Justia U.S. 1st Circuit Court of Appeals Opinion Summaries

Articles Posted in Labor & Employment Law
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In this vaccination dispute, the First Circuit denied the motion brought by Appellants seeking an injunction pending appeal, holding that Appellants were not entitled to the injunction.Appellants, eight employees of Mass General Brigham, Inc. (MGB), challenged MGB's application of its mandatory vaccination policy to them individually. The policy was issued in June 2021 requiring all MGB employees to be vaccinated against COVID-19 unless they qualified for a medical or religious exemption. After Appellants' requests for exemptions were denied and they still refused to get vaccinated, MGB placed them on unpaid leave. Appellants sued under Title VII of the Civil Rights Act and the Americans with Disabilities Act, arguing that MGB unlawfully denied their individual exemption requests. The district court denied Appellants' motion for a preliminary injunction, which would have required Appellants' reinstatement from unpaid leave status. The First Circuit denied Appellants' motion for injunction pending appeal, holding that adequate legal remedies foreclosed injunctive relief. View "Together Employees v. Mass General Brigham Inc." on Justia Law

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The First Circuit reversed the order of the district court denying Lyft Inc.'s request to compel arbitration in this purported class action but affirmed the denials of preliminary injunctive relief, holding that the Federal Arbitration Act (FAA) applied.Plaintiffs were Massachusetts-based rideshare drivers who used the Lyft application and platform to find passengers. In their complaint, Plaintiffs claimed that Lyft misclassified them as independent contractors rather than employees. At issue on this appeal were rulings concerning Plaintiffs' requests for preliminary injunctive relief and the denial of Lyft's request to compel arbitration. The First Circuit reversed in part, holding (1) the FAA applies in this case; and (2) the district court did not err in denying Plaintiffs' requested injunction. View "Cunningham v. Lyft, Inc." on Justia Law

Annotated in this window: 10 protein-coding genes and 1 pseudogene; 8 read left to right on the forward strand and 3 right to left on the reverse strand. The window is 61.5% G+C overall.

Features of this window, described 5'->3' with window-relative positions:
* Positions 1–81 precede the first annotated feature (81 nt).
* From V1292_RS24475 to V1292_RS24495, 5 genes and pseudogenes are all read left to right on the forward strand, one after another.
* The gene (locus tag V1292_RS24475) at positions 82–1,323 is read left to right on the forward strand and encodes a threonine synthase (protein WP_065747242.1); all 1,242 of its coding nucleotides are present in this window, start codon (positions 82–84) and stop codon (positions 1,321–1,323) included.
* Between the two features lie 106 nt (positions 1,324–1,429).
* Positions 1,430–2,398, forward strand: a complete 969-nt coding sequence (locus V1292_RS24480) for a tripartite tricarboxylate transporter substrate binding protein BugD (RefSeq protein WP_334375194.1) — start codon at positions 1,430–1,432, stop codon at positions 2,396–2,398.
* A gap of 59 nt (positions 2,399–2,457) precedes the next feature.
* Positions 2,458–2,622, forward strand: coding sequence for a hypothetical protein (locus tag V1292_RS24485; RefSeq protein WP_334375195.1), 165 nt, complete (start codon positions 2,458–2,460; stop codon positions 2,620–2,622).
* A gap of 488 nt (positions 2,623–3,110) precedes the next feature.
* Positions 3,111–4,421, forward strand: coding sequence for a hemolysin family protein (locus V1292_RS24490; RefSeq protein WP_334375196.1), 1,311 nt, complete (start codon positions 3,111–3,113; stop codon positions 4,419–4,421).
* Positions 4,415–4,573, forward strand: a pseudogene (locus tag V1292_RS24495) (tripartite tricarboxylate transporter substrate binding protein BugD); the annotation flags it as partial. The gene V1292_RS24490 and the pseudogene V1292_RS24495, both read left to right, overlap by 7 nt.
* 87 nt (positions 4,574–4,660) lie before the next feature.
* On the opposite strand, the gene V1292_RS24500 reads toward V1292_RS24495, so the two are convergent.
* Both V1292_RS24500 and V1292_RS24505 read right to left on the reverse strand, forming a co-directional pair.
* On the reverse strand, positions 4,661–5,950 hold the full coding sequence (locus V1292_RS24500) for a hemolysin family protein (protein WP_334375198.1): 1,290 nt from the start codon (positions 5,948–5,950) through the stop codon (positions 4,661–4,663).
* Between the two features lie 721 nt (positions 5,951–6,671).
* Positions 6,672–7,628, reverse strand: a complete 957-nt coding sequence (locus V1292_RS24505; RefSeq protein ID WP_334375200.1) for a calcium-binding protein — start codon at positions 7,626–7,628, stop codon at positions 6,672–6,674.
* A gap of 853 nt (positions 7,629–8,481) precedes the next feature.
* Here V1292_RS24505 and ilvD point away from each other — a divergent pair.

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The First Circuit affirmed the judgment of the district court ordering that Plaintiff's breach of contract claim be dismissed for failure to state a plausible claim and granting summary judgment for Defendants on all remaining counts, holding that there was no error.Plaintiff sued the City of East Providence, Rhode Island, its School Department, and the School Superintendent, asserting claims arising from what she alleged were unlawful discriminatory employment actions taken against her. The First Circuit resolved all claims in favor of Defendants. The First Circuit affirmed, holding (1) Plaintiff failed to plead even a prima facie case of discrimination; and (2) Plaintiff's claim of retaliatory employment discrimination was not supported by admissible evidence that would warrant putting the case to a jury. View "Lima v. City of East Providence" on Justia Law

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The First Circuit affirmed the rulings of the district court dismissing Plaintiff's claims alleging that his termination violated 42 U.S.C. 1983 and Titles VI and VII of the Civil Rights Act of 1964, holding that there was no merit to Plaintiff's challenges on appeal.On appeal, Plaintiff challenged the district court's grant of summary judgment to Defendant on his Title VII retaliation claim, its dismissal of Plaintiff's Title VII hostile work environment claims for his failure to exhaust administrative remedies, and its denial of Plaintiff's motion for leave to amend his complaint to add a claim of disability discrimination. The First Circuit affirmed, holding that the district court did not err in granting summary judgment on the retaliation claim, its dismissal of the hostile work environment claim, and its denial of Plaintiff's motion to amend his complaint. View "Jenkins v. Housing Court Department" on Justia Law

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The First Circuit reversed the district court's grant of summary judgment in this action alleging disability discrimination under the Maine Human Rights Act and retaliation under the Maine Whistleblower Protection Act and the Maine Human Rights Act, holding that summary judgment was improper.Plaintiff, a former Wal-Mart employee, brought this action against Wal-Mart Stores East, L.P., alleging disability discrimination and retaliation under Maine state law. After the case was removed to federal district court the district court issued an order granting summary judgment in favor of Wal-Mart. The First Circuit reversed, holding (1) there were genuine issues of material facts preventing summary judgment on Plaintiff's disability discrimination claim; and (2) the district court erred in concluding that none of the actions Plaintiff raised, if considered as protective activity, were causally connected to her termination. View "Benson v. Wal-Mart Stores East L.P." on Justia Law